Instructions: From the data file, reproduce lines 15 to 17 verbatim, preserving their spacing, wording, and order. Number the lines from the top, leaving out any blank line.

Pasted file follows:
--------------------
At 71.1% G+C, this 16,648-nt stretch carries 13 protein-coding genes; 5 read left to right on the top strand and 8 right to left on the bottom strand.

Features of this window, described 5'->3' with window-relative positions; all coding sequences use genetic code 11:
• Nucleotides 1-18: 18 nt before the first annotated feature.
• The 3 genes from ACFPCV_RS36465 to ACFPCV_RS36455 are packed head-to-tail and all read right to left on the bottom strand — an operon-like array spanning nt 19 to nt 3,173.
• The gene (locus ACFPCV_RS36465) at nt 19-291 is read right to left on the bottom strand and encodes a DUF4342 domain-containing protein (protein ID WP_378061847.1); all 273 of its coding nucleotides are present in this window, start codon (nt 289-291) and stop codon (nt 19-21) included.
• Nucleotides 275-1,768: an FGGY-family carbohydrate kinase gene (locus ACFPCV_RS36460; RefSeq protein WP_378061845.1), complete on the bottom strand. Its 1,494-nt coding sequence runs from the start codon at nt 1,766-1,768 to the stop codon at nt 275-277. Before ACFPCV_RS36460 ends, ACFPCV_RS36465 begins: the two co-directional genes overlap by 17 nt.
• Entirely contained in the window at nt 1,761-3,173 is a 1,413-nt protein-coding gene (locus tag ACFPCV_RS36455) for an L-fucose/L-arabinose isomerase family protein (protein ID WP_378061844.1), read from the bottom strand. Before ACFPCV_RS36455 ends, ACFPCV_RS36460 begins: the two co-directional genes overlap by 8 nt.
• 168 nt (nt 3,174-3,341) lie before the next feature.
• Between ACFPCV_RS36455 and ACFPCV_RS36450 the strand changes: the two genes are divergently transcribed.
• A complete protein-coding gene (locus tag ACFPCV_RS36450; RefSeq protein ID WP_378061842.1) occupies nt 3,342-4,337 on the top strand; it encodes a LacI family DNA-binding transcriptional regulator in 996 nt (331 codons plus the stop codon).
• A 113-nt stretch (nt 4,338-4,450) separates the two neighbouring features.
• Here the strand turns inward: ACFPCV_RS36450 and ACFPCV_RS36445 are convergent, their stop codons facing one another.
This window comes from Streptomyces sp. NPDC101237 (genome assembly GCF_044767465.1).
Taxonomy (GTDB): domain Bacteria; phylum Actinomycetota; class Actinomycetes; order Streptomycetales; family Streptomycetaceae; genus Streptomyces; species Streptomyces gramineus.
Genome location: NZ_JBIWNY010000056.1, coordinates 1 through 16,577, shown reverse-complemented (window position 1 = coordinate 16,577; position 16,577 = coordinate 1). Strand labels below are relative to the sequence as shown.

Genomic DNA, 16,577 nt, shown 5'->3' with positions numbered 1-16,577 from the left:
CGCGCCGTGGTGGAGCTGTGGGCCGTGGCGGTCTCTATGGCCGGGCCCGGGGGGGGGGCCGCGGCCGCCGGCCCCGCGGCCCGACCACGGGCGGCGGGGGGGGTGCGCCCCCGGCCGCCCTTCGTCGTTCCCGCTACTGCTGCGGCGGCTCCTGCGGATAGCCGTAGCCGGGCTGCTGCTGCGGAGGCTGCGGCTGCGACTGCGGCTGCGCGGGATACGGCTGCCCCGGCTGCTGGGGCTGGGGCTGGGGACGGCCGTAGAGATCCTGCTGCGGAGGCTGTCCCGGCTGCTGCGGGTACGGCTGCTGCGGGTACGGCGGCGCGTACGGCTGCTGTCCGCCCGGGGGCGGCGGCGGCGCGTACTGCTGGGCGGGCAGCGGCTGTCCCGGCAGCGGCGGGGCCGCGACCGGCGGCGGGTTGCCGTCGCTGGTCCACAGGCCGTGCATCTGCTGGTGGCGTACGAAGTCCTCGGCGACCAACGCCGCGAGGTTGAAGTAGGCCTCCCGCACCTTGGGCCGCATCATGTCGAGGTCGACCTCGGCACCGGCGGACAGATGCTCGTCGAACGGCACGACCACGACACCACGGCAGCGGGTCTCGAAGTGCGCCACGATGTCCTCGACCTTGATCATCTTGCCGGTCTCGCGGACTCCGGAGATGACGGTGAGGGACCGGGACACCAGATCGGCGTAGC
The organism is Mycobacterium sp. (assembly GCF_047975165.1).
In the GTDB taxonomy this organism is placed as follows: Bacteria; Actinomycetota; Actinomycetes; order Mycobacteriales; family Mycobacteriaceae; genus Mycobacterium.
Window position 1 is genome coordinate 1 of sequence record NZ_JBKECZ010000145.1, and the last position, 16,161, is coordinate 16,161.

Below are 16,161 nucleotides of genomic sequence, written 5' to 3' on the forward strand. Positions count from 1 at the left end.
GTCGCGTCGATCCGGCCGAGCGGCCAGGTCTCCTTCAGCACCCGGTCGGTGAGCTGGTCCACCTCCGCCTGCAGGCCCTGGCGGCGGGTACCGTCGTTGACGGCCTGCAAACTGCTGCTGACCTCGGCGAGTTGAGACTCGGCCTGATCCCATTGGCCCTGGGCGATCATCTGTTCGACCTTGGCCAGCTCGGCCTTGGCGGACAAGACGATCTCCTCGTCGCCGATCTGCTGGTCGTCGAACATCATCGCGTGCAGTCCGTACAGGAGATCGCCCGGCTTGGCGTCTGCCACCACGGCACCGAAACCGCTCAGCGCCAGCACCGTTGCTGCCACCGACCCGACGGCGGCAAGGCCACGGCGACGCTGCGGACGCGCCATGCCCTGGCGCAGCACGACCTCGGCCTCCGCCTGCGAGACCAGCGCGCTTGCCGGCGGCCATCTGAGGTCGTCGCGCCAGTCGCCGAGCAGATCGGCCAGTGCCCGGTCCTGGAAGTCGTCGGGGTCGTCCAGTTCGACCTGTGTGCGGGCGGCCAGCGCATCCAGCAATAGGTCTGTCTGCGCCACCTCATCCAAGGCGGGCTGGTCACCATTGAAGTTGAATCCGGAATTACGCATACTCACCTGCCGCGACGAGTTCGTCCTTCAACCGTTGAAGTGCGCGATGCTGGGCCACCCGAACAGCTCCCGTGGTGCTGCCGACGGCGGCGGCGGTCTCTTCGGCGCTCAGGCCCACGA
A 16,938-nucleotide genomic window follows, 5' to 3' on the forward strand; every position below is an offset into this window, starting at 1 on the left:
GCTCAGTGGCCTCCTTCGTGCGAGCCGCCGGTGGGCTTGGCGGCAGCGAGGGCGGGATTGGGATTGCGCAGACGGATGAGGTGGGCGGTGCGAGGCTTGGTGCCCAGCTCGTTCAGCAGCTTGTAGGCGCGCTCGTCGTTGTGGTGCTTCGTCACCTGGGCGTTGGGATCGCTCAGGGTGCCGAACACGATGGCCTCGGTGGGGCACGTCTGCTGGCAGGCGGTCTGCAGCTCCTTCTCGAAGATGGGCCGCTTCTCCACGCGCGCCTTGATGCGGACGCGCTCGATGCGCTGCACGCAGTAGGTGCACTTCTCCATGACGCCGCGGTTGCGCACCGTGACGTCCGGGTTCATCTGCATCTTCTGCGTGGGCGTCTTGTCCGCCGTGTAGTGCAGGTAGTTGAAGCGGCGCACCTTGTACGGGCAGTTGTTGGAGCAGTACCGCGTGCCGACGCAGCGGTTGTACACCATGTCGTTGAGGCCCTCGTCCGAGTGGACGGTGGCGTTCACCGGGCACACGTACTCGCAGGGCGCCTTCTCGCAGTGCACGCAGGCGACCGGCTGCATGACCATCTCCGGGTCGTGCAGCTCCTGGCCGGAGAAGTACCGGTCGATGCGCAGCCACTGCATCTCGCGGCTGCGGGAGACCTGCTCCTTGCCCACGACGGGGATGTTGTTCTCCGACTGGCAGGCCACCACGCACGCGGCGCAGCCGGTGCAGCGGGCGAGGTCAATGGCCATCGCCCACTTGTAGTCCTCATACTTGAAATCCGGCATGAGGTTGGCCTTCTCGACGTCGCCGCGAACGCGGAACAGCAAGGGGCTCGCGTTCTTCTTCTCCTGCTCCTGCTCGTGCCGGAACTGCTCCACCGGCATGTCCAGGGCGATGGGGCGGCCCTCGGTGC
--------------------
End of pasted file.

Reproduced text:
Genome location: NZ_JBIWNY010000056.1, coordinates 1 through 16,577, shown reverse-complemented (window position 1 = coordinate 16,577; position 16,577 = coordinate 1). Strand labels below are relative to the sequence as shown.

Genomic DNA, 16,577 nt, shown 5'->3' with positions numbered 1-16,577 from the left:
CGCGCCGTGGTGGAGCTGTGGGCCGTGGCGGTCTCTATGGCCGGGCCCGGGGGGGGGGCCGCGGCCGCCGGCCCCGCGGCCCGACCACGGGCGGCGGGGGGGGTGCGCCCCCGGCCGCCCTTCGTCGTTCCCGCTACTGCTGCGGCGGCTCCTGCGGATAGCCGTAGCCGGGCTGCTGCTGCGGAGGCTGCGGCTGCGACTGCGGCTGCGCGGGATACGGCTGCCCCGGCTGCTGGGGCTGGGGCTGGGGACGGCCGTAGAGATCCTGCTGCGGAGGCTGTCCCGGCTGCTGCGGGTACGGCTGCTGCGGGTACGGCGGCGCGTACGGCTGCTGTCCGCCCGGGGGCGGCGGCGGCGCGTACTGCTGGGCGGGCAGCGGCTGTCCCGGCAGCGGCGGGGCCGCGACCGGCGGCGGGTTGCCGTCGCTGGTCCACAGGCCGTGCATCTGCTGGTGGCGTACGAAGTCCTCGGCGACCAACGCCGCGAGGTTGAAGTAGGCCTCCCGCACCTTGGGCCGCATCATGTCGAGGTCGACCTCGGCACCGGCGGACAGATGCTCGTCGAACGGCACGACCACGACACCACGGCAGCGGGTCTCGAAGTGCGCCACGATGTCCTCGACCTTGATCATCTTGCCGGTCTCGCGGACTCCGGAGATGACGGTGAGGGACCGGGACACCAGATCGGCGTAGC